The Tipo 156 was Ferrari’s first mid-engine Formula 1 racing car. English F1 entrant John Cooper had confirmed the promise of such a design revolution through the late 1950s. The Tipo 156 Ferrari complied with the new-for-1961 F1 technical regulations, which reduced engine displacement from 2.5 to 1.5 liters.
American driver Phil Hill won the 1961 World Championship of Drivers in a Tipo 156. Ferrari also secured the1961 International Cup for F1 Manufacturers. Hill’s German teammate, Wolfgang von Trips, was his main rival in the Championship…. Sadly, the likeable German was killed in a high-speed accident at Monza near the end of the 1961 F1 season, (https://www.youtube.com/watch?v=POYsx5c9tzM ) is a treasure trove of images from this famous race.
The 1961 Tipo 156 was affectionately dubbed “shark-nose” due to its characteristic twin air intake “nostrils” for cooling the front-mounted radiator. A similar nose design was incorporated into sports racing SP series Ferraris in 1961 and 1962. The shark-nose feature is attributed to Ferrari’s famous period-designer Carlo Chiti, and mimicked the aerodynamic nose of several in-period jet fighters.
Ferrari started the 1961 F1 season with the Vittorio Jano penned 65-degree V-6 Dino engine, then replaced by a new V-6 Carlo Chiti engine with the V-angle increased to 120-degrees. For 1962, a 24-valve version of the 120-degree unit was planned with 200 hp (149 kW) at 10,000 rpm, but never appeared in competition. In 1963 the 12-valve V6 120-degree version fitted with Bosch fuel injection did achieve 200 hp. The last victory for the Ferrari 156 was with Italian driver Lorenzo Bandini in the 1964 Austrian Grand Prix.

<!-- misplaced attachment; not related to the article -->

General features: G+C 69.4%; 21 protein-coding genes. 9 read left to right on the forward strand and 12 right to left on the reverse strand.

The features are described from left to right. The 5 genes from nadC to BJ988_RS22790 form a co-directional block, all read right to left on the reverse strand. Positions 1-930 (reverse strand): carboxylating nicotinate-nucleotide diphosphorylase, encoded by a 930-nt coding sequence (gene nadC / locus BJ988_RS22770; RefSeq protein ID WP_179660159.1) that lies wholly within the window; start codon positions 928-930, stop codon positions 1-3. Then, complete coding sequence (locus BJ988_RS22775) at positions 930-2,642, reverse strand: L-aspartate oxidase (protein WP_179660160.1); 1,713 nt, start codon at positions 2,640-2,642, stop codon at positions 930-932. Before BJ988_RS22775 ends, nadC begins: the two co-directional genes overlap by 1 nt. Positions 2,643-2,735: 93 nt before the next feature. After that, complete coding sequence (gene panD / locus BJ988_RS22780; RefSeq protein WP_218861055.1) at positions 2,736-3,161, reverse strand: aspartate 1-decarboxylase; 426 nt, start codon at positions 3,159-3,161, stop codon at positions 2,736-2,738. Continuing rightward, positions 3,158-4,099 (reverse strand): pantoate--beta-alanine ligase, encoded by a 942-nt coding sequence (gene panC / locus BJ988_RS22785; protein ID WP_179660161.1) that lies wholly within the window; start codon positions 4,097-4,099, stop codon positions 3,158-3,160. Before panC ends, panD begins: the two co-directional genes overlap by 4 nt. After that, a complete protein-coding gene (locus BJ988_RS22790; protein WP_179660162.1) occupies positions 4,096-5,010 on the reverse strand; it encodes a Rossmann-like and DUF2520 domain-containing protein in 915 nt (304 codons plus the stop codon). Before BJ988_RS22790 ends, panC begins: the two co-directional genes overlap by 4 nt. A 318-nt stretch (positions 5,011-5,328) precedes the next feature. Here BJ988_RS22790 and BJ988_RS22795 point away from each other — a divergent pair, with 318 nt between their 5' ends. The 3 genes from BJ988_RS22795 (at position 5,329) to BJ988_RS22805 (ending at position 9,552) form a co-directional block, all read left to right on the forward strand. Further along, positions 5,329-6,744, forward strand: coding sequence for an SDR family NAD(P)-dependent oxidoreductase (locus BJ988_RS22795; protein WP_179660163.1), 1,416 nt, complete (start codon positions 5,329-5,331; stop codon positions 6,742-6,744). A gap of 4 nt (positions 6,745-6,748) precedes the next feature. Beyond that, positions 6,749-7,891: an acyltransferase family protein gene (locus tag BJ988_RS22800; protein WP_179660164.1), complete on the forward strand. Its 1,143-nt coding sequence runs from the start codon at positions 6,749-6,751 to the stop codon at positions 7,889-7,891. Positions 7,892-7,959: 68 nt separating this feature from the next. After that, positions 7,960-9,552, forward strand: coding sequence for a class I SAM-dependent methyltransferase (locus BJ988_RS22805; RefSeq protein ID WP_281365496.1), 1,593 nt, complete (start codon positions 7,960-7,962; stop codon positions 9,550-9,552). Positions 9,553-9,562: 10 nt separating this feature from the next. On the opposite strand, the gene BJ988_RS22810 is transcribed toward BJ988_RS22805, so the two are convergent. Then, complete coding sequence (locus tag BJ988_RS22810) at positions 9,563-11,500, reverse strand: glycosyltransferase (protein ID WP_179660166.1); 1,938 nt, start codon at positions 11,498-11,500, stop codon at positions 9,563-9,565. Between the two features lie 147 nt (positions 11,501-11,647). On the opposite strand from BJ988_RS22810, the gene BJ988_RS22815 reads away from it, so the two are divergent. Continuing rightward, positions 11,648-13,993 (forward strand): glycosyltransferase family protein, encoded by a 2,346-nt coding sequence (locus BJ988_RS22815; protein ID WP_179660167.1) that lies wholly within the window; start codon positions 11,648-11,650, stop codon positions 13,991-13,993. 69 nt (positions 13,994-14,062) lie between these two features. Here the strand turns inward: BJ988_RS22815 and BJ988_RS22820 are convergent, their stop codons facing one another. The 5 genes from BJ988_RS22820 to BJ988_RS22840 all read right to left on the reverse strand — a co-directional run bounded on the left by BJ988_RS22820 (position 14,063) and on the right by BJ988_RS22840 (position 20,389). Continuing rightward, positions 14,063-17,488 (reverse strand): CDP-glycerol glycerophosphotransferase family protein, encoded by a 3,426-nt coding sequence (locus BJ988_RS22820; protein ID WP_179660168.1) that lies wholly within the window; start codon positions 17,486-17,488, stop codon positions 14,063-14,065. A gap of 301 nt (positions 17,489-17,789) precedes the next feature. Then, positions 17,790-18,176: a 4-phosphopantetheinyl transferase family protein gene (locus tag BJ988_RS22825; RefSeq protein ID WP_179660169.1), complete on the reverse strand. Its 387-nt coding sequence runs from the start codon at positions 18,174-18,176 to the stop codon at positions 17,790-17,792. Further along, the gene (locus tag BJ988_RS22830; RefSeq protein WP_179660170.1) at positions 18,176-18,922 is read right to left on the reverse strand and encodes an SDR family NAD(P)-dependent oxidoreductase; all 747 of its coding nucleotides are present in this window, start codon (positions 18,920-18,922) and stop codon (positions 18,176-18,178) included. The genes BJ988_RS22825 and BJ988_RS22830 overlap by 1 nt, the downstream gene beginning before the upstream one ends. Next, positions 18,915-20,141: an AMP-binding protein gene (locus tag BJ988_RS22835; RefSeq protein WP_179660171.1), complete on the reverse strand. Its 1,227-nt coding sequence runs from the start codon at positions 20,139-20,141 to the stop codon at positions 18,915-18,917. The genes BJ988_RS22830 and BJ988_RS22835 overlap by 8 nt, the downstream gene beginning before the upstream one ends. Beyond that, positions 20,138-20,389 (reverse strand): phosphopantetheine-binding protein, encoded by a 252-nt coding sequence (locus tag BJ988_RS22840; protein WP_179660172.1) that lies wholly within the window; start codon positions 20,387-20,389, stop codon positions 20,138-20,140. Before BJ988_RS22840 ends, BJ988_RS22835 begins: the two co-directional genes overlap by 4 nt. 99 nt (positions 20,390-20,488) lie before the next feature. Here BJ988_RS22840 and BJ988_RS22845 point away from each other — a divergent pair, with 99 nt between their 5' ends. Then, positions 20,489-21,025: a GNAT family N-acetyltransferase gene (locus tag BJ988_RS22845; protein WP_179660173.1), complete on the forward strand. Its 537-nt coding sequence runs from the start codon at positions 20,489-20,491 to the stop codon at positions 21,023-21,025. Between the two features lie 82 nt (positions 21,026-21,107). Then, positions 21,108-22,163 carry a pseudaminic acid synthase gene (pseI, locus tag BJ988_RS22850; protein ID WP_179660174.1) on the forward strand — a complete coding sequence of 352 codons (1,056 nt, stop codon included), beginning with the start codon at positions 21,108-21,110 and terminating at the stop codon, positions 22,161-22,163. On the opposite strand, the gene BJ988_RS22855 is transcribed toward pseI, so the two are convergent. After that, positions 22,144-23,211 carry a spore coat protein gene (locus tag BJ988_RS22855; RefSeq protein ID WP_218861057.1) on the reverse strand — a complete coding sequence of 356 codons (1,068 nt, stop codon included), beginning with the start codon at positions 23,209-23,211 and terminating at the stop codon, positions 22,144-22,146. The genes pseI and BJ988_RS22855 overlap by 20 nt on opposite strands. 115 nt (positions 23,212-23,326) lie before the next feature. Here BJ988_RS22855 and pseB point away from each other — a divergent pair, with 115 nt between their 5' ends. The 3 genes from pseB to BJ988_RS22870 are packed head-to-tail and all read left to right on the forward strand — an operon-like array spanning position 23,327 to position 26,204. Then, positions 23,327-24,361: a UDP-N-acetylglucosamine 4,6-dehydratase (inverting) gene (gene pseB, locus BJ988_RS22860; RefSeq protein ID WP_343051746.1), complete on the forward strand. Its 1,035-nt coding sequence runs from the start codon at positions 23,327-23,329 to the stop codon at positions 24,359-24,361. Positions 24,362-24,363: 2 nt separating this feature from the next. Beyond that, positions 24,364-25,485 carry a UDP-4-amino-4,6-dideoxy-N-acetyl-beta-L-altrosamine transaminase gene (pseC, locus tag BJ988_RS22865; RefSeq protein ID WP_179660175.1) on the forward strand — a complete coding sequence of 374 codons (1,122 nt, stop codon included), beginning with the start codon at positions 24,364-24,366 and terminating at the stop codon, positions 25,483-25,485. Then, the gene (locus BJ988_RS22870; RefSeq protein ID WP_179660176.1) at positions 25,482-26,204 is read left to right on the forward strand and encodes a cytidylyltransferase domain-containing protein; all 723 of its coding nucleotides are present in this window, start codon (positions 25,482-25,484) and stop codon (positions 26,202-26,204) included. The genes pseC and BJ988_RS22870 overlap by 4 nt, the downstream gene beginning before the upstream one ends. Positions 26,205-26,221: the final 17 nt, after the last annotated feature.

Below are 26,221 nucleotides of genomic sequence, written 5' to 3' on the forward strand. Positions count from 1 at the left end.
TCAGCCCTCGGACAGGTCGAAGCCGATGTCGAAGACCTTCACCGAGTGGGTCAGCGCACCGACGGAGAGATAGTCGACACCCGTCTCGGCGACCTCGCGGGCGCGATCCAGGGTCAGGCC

The updated Ferrari 156, used after the 1961 season, did not feature the distinctive shark-nose twin-nostril design. Rather, these later versions had conventional for F1 single oval radiator cooling intakes, somewhat larger than the intake adorning the Ferrari 158 introduced in mid-1964. (The 158 was powered by a 1.5L V8 and carried John Surtees to the F1 championship…..Ferrari also competed with a flat 12-cylinder model 1512 towards the end of 1964 and progressively more through 1965.) So, through the 5 years of the F1 1.5L era Ferrari competed with a myriad of V6s, a V8, and a flat 12. Golden years, indeed.
The next time Ferrari won the F1 World Championship was in 1975, with the flat-12 3.0L Tipo 312T, driven by Austrian Niki Lauda. By that time F1 cars looked far different, with wide wheels, big wings, side-pod mounted radiators, and an over-driver airbox. Ferrari has had success in every decade of F1, and has won more World Championships, with 15, than any other marque. It is also the only marque to compete in every year of the F1 Championship.
Among the five cars in this installation, there are five different stone varieties, featuring three colors: Black, red and yellow-tan. One stone type is homogenous of each of those colors, while a fourth (Med Red) combines red and black elements, and the fifth (Portoro) combines black and tan elements
In the real world, sharks are black, grey, or white. In the art world, they can be any color we please. Of course, sharks conjure up so many emotions and images for the human mind. Sharks are ancient and primal, and they effect human fears at that level. Snakes, and aliens too. Multiple sharks are eerier-still to contemplate.
It was only a matter of time before I would experiment with sculpting the Tipo 156. So my Tipo 156s include more shark elements, and a heavy dose of Jules Verne submarine too.
Fear, speed, beauty, timelessness, violence. All imagined together. I envision the Shark Tank 156 installation would be housed in a true aquarium or aquarium-like structure. Each of the five pieces is elevated on a Plexiglas post of varying heights. Both the marble and the Plexiglas are salt water tolerant.
Shark Tank 156 also references the TV show that links Venture Capitalist to Idea starts-ups. (I relate to the Idea people, not the VCs).